Left behind, in an assaulted Israeli town
SDEROT, Israel — This assaulted Israeli town of more than 35,000 residents is now deserted — nearly.
Israeli authorities evacuated civilians from Sderot and other areas along the Gaza border after Hamas militants launched an attack Saturday that has killed more than 1,300 people in Israel.
A few survivors have remained behind.
In one Sderot building, its windows shattered by a Hamas rocket, is a Ukrainian immigrant. She cares for an ill Holocaust survivor.
Both are staying behind: one from a country at war, taking care of a survivor of another war, in their adoptive country fighting a new war.
In the same building, there are eight guest workers from China — construction workers — crowded in a room with beds and cooking pots.
One of the laborers, Jiang Hua, says their boss told them there weren't any vehicles to get them out of the town since the attacks began Saturday.
They've heard gunfire and rocket fire for days on end. But he says they're reassured by the Israeli forces in the city.
A short drive away, the carcass of a car sits next to a grocery store. In another part of the city, a police station is in ruins, decimated by Israeli tank fire after Hamas militants stormed it, killing the police officers inside.
At the entrance of the city, Israeli medics and warriors take a break at a makeshift rest station next to a reinforced shelter.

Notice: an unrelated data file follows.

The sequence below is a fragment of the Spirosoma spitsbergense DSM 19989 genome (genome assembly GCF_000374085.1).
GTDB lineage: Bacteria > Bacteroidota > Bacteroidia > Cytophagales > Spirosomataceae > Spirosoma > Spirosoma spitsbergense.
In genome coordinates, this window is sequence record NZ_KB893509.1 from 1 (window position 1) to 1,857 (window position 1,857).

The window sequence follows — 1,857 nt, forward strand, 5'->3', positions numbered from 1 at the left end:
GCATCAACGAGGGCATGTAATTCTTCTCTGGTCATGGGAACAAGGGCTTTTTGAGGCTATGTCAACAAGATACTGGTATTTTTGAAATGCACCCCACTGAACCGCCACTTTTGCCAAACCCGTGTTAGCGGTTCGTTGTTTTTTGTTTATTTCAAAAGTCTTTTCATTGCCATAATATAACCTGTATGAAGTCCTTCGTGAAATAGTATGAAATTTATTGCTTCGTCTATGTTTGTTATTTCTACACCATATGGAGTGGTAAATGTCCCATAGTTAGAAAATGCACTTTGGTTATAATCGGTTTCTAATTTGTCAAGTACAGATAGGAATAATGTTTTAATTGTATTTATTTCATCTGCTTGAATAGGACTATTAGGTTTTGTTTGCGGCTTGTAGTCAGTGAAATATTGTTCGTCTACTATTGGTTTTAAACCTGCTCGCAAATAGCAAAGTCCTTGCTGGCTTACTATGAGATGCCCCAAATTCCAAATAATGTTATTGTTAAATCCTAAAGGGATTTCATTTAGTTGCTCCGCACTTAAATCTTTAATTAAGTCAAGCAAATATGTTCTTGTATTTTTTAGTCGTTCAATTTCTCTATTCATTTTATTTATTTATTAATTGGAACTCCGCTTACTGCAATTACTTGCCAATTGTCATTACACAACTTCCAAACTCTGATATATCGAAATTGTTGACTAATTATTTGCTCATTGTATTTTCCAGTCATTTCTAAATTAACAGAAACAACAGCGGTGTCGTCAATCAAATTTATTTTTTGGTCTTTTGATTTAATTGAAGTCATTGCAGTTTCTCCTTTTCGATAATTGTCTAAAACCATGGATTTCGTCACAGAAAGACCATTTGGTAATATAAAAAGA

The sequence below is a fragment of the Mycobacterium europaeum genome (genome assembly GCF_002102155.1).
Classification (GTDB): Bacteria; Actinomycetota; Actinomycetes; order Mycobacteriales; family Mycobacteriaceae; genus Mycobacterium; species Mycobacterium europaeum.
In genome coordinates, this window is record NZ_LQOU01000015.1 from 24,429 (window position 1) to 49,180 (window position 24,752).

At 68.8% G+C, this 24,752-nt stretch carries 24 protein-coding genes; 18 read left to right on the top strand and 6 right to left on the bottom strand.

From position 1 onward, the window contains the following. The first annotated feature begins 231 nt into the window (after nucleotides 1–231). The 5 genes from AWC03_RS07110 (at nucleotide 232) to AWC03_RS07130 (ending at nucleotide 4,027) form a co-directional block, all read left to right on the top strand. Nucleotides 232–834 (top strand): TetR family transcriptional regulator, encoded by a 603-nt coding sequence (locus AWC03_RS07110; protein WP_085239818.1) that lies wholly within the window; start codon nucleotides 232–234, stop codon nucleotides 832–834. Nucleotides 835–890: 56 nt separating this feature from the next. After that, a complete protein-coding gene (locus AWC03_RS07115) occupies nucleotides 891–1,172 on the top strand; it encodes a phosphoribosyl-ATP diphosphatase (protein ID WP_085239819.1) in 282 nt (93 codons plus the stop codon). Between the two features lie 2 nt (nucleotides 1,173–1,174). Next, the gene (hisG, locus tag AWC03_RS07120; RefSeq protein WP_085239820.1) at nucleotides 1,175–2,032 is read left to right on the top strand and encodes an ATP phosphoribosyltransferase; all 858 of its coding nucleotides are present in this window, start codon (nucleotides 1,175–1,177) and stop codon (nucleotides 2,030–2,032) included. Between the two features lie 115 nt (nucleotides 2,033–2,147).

Efi Menahem, the sergeant of a special forces unit of the paramilitary border police, says he killed Hamas men next to an Israeli home. He says he saw Israelis' bodies without heads — burned or chopped off, he's not sure.
"Any emotions, you lock away," Menahem says.
Naomi Galeano, a medic with the United Hatzalah volunteer rescue service, spent the afternoon of the attacks driving past the carnage of bodies, looking for anyone still alive.
"There were more dead than alive," she says. "The world doesn't even know yet the amount of butchered bodies."
Less than a mile away is the Gaza Strip, where more than 1,500 Palestinians have been killed by Israeli reprisal airstrikes. Its 2 million residents are trapped in the small coastal territory — blockaded by Israel and Egypt — without reinforced shelters and unable to flee.
Militants in Gaza fire rockets across the border. They speed through the cloudy afternoon skies.
Galeano calls out to the crowds of medics and soldiers to duck into the reinforced outdoor shelter.
"Get in, get in, get in," she calls out. The concrete shelter walls shake with each boom.
Then the medics hop in their ambulance, and the paramilitary fighters board their vehicles, and they all speed off.
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